National Security Minister Fitzgerald Hinds has made a stern appeal for the police service to crack down on drug blocks around the country. Minister Hinds made the comment on Wednesday as he delivered the feature address at the launch of the Case Care Management pilot project.
The initiative promotes alternatives to incarceration for individuals with substance use disorders facing minor or non-violent drug-related or other criminal charges. The programme has been identified as having the potential to benefit the criminal justice system by providing treatment to rehabilitate offenders and reintegrate them into society.
Illicit narco-trafficking has long been linked to fuelling crime in this country, Minister Hinds said the police must do more to combat the scourge of drug blocks in communities.
According to him, “There are obvious drug blocks in Trinidad and Tobago where every citizen including our toddlers see on a daily basis, the lines of afflicted human beings going to get their fix and go back. In addition to that, the police service has a role to intervene, to interdict and to, let me put it in colloquial terms, mash up them drug blocks, it’s as simple as that.”
Minister Hinds assured that despite reports pointing to this country’s porous borders as being responsible for the continued drug trade, it remains high on his ministry’s radar.
“This two-year pilot project is being launched at a time both timely and opportune and is being launched at a time when countries all over the globe battle daily with the transhipment of illicit narcotics, human trafficking. For that reason, border control and management is a high priority of the government of Trinidad and Tobago.”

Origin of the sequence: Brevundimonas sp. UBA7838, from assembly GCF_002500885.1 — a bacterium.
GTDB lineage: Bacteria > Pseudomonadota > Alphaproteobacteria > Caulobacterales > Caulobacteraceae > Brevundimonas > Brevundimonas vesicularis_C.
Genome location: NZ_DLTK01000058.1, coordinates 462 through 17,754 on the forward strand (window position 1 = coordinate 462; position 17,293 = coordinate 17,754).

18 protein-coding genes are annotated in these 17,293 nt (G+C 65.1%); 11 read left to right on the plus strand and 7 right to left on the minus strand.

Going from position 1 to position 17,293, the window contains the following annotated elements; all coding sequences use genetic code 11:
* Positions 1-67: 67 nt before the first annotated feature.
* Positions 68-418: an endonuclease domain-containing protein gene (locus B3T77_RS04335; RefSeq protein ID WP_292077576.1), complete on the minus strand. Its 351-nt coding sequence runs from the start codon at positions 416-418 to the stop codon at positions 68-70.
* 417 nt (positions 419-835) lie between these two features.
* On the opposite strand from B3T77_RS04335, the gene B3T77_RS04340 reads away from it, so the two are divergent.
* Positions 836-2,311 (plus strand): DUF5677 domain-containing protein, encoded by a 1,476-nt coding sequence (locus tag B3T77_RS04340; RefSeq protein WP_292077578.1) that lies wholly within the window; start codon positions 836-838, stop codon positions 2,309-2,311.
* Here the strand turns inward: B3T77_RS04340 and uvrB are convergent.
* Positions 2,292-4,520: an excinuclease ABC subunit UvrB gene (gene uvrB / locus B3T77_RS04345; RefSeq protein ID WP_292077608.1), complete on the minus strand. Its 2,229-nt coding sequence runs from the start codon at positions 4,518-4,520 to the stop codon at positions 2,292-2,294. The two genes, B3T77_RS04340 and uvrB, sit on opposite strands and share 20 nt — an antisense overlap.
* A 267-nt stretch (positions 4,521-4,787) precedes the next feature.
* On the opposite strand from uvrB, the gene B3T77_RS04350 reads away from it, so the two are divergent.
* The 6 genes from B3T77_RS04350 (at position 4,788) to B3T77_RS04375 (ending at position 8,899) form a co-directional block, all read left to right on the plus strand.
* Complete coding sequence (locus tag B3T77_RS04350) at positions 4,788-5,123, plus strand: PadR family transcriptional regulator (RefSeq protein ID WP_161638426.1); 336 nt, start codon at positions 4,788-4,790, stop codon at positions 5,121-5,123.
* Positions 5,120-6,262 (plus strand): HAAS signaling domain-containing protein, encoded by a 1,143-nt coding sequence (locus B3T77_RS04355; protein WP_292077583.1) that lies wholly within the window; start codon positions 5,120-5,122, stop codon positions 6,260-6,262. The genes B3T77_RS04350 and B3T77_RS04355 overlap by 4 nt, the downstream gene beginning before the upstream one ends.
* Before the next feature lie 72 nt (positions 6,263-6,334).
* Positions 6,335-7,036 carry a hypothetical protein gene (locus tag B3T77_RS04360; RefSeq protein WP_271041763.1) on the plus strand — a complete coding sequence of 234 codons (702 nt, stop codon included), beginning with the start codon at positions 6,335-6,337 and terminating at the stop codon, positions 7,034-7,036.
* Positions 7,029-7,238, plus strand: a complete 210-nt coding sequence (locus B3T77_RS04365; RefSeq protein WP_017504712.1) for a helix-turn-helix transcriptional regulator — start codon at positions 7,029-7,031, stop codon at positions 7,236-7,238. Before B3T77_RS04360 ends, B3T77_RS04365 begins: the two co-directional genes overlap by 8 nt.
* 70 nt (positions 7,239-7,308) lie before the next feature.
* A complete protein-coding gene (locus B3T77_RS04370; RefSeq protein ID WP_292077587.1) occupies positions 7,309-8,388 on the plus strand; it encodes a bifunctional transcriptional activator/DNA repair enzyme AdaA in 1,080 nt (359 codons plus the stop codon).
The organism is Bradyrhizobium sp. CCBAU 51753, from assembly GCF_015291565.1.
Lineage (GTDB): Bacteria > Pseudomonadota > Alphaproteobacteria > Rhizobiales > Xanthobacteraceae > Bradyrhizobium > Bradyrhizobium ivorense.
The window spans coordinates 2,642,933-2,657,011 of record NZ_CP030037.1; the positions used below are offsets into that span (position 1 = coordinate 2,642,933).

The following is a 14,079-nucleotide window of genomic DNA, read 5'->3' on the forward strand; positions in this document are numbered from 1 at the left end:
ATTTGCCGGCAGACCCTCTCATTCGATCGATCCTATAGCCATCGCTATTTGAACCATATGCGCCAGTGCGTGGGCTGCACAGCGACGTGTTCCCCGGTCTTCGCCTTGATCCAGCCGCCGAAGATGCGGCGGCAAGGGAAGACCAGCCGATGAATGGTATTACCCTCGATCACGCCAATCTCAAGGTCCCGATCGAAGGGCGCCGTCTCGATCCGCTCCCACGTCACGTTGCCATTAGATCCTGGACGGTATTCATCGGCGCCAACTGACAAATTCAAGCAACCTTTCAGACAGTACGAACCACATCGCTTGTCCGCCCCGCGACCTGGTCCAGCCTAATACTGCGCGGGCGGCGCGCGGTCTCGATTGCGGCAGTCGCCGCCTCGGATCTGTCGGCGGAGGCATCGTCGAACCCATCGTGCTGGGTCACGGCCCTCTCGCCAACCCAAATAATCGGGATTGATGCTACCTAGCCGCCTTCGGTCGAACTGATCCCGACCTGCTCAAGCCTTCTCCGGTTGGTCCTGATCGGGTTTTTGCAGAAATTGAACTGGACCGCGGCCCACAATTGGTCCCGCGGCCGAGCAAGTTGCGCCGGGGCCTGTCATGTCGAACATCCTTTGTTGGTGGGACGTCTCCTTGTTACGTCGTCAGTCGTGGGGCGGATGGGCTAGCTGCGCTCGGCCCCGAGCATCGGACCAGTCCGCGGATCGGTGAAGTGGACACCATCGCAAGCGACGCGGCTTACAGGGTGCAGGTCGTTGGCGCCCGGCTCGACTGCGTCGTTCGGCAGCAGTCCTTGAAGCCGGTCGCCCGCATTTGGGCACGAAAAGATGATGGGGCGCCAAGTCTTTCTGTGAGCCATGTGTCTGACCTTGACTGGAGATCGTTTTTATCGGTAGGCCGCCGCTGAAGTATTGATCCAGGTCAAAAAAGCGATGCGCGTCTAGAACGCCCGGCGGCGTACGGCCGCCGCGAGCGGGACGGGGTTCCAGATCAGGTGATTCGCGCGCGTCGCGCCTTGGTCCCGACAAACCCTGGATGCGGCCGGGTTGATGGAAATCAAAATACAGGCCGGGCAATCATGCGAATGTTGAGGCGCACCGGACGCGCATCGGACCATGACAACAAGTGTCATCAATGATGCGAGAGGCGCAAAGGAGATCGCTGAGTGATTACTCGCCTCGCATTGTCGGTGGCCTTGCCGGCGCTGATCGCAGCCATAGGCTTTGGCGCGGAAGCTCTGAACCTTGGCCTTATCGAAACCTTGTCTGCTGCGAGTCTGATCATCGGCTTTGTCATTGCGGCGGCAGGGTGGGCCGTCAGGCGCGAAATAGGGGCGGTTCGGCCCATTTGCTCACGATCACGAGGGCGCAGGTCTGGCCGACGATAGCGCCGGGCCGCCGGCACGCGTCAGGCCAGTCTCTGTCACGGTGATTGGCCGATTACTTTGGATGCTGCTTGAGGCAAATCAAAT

The Case Care Management Project is a collaboration between the Probation Services Division and the Inter-American Drug Abuse Control Commission. The system seeks to enhance the coordination amongst the justice, health and social systems to assist with people’s recovery.
ES-CICAD Executive Secretary Adam Namm said the project was aimed at providing an all-embracing system of care for people with substance abuse disorders.
“It will provide the needed interventions to facilitate the most positive outcomes from participating drug offenders in the areas of reduced substance use, increased positive functioning in all areas of their lives and a reduction in recidivism,” Namm said.
Social Development and Family Services Minister Donna Cox also acknowledged the cost-saving benefits that are associated with the programme and its ability to further reduce the country’s prisons population.